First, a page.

The Texas Slave Who Became a Mexican Millionaire: The Strange Career of William Ellis Part 2

About the book:

William Henry Ellis (also known as Guillermo Enrique Eliseo; June 15, 1864 – September 24, 1923) was an American businessman.

Ellis was born on June 15, 1864,[1] in Victoria, Texas,[2] to Charles Ellis and Margaret Nelson Ellis, former slaves.[1] He later claimed that his parents were Cuban or Mexican, rather than African, and styled himself as “Guillermo Enrique Eliseo”.[1][2] Ellis was fluent in Spanish.[1] He first worked on a ranch, assisted in leather dealing, and later inspecting customs, trading cattle, and growing cotton.[2]

In 1888 he started farming cattle in Mexico.[1] In the late 19th century he was a member of the Republican Party, particularly supporting Norris Wright Cuney. Ellis also became close to Henry McNeal Turner. Both Turner and Cuney supported the back-to-Africa movement, while Ellis supported colonizing African-Americans to Latin America, specifically Mexico.[1][3] While living in San Antonio, Ellis became known as an advocate for Black representation in Texas politics.[4]

After this he became involved in an attempt to create a colony of Black people from the southern United States in Mexico.[2] The country’s president, Porfirio Díaz, approved the plan in 1888 and granted Ellis some land. By 1894 an agreement was signed for funding and Ellis agreed to provide as many as 20,000 Black people as workers in the Tlahualilo Municipality. Ellis hired R. A. “Pegleg” Williams, and in 1895, 816 emigrants were transferred from Alabama. Although some sources say this was the only trip, others list there as being at least 2,000 emigrants. The southern press criticized the colony and reported poor living conditions. After an investigation, the conditions were found to be poor but not as bad as had been reported. The colony failed, and the US federal government funded the return of all involved families.[1] Ellis became involved in the brokerage business, leading a water company that supplied The Bronx and was valued at $10,000,000. He eventually sold this to New York City.[1][2][3][5]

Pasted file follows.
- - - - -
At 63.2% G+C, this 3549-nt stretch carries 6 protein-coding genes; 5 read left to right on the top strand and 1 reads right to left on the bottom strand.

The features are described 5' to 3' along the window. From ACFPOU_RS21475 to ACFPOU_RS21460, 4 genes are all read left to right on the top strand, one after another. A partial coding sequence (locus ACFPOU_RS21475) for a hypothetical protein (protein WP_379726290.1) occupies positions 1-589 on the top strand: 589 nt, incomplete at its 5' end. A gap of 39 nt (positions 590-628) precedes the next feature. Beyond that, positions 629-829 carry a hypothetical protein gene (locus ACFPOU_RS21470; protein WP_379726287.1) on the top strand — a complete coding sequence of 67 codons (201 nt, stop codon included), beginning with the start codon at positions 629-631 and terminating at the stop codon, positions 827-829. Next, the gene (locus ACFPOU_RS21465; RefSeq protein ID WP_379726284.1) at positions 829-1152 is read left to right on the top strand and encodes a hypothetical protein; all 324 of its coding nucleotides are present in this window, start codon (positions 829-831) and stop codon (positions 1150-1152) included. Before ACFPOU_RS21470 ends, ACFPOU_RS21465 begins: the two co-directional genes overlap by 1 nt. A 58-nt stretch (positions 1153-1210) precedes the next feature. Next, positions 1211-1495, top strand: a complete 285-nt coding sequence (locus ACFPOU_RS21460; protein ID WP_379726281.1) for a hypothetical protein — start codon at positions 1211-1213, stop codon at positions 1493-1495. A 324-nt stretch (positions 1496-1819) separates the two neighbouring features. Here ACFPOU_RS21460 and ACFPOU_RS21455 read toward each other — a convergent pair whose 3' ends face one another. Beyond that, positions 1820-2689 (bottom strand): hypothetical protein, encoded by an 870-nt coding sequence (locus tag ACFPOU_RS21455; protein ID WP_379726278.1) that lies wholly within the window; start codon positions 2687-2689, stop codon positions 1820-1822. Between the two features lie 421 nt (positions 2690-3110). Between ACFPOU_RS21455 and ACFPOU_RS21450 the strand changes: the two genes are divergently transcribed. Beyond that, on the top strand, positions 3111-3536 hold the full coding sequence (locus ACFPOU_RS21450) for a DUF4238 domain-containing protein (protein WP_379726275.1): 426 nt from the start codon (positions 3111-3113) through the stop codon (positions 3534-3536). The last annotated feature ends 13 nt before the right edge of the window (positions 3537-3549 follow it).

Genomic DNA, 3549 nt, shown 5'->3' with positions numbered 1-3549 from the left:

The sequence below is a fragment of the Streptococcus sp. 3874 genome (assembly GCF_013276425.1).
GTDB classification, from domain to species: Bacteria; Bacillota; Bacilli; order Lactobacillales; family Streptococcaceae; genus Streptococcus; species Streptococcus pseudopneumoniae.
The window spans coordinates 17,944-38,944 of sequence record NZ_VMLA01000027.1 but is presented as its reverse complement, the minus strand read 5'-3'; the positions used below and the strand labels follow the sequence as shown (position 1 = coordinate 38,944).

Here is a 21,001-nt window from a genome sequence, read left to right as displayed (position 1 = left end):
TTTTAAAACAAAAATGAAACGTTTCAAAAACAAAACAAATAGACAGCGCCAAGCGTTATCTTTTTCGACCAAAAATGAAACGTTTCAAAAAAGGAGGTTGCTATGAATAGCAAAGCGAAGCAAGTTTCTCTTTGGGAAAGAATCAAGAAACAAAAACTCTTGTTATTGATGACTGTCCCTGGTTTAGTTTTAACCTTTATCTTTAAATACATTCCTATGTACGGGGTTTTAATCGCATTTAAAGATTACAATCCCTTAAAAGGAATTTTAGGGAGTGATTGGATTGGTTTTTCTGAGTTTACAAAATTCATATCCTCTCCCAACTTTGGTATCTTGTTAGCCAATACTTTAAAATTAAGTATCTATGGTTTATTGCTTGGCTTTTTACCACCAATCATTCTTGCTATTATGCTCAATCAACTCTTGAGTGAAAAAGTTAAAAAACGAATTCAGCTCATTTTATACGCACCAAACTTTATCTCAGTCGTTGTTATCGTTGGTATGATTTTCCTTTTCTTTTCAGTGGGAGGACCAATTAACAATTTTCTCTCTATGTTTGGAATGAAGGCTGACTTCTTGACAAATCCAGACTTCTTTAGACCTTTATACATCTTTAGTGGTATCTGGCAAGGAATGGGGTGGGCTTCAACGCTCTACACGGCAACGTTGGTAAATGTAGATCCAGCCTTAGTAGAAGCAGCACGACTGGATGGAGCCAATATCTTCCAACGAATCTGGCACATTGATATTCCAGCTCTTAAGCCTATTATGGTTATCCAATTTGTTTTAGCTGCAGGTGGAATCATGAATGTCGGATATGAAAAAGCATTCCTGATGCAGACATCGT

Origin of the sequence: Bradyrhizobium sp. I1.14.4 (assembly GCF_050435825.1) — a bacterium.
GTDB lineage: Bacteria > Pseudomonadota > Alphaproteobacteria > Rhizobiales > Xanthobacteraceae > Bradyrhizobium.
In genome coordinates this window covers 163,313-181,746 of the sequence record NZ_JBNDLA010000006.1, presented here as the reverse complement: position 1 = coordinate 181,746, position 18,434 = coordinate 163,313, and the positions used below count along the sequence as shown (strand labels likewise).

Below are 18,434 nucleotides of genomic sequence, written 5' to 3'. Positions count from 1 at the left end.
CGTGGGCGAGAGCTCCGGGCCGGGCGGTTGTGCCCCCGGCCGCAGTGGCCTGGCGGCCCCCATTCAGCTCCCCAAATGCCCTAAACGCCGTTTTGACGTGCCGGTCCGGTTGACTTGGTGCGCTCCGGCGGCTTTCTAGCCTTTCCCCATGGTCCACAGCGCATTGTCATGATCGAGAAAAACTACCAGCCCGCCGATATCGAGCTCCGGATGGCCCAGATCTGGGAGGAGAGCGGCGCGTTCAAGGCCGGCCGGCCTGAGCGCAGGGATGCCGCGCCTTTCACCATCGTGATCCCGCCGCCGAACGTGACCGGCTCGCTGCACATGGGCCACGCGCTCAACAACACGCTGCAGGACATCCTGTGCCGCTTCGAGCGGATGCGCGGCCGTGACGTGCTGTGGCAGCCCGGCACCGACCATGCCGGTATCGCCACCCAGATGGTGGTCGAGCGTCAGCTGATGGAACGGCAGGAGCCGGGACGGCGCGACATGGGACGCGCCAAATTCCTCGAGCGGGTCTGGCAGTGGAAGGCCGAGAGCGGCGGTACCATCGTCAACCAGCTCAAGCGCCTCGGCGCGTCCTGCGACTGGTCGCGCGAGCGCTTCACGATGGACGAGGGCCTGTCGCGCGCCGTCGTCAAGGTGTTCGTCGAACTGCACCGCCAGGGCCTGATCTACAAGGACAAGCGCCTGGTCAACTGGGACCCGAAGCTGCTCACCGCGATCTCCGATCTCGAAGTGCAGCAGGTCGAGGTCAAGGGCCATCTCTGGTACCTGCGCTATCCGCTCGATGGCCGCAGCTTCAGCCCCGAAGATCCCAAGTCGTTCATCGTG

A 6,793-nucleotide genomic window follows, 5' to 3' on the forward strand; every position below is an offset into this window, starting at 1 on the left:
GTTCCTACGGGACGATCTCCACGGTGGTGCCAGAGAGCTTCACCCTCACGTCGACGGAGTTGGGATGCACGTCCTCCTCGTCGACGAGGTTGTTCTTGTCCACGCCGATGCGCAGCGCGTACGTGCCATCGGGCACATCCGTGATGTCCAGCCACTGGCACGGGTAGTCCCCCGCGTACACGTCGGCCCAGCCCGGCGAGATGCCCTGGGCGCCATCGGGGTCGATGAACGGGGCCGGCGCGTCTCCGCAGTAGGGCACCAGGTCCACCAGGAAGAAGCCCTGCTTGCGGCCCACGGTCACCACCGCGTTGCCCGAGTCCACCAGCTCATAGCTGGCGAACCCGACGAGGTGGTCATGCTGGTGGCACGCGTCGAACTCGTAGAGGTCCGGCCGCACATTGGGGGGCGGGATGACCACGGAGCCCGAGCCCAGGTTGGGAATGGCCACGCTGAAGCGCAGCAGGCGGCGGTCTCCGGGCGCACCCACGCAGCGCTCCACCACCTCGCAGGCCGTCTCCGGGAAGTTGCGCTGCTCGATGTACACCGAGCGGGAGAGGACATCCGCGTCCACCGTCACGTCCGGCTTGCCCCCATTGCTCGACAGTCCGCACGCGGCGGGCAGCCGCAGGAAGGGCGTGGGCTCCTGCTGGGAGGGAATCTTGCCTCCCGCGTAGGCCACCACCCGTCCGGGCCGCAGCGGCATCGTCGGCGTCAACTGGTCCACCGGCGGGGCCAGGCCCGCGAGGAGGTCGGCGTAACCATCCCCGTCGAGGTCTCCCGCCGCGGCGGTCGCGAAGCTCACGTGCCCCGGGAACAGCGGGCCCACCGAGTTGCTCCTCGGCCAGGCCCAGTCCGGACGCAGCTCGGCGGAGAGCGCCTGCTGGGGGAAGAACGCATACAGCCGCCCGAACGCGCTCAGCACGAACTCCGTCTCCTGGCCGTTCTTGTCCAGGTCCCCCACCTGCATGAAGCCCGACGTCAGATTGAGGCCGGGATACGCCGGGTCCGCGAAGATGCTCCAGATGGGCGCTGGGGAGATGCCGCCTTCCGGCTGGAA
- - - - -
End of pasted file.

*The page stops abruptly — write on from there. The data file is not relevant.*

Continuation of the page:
In 1904, Ellis sought to become the king of the Ethiopian Empire, in what was later known as the “Abyssinia affair”. He worked with the United States Department of State, specifically Robert Peet Skinner, to make a treaty between Menelik II and the United States. After Kent J. Loomis, one of Ellis’s collaborators, disappeared, Ellis took the treaty to Menelik and was made a duke in the kingdom. The treaty itself was described by the Handbook of Texas as creating “an impetus for forging an official relationship between the two countries.”[1][2] He returned to the US in 1904, living in Mount Vernon, New York. Ellis also purchased a seat on the New York Stock Exchange and was involved with organizations such as the Metropolitan Museum of Art.

He married Ida Lefferts Sherwood in 1903; the two had four children.

On September 24, 1923, Ellis died in Mexico City.[1][2]

In 2016, Karl Jacoby wrote The Strange Career of William Ellis: The Texas Slave Who Became a Mexican Millionaire. In 2019 Phillip Rodriguez announced that he would make a documentary based on the book.[6][7]

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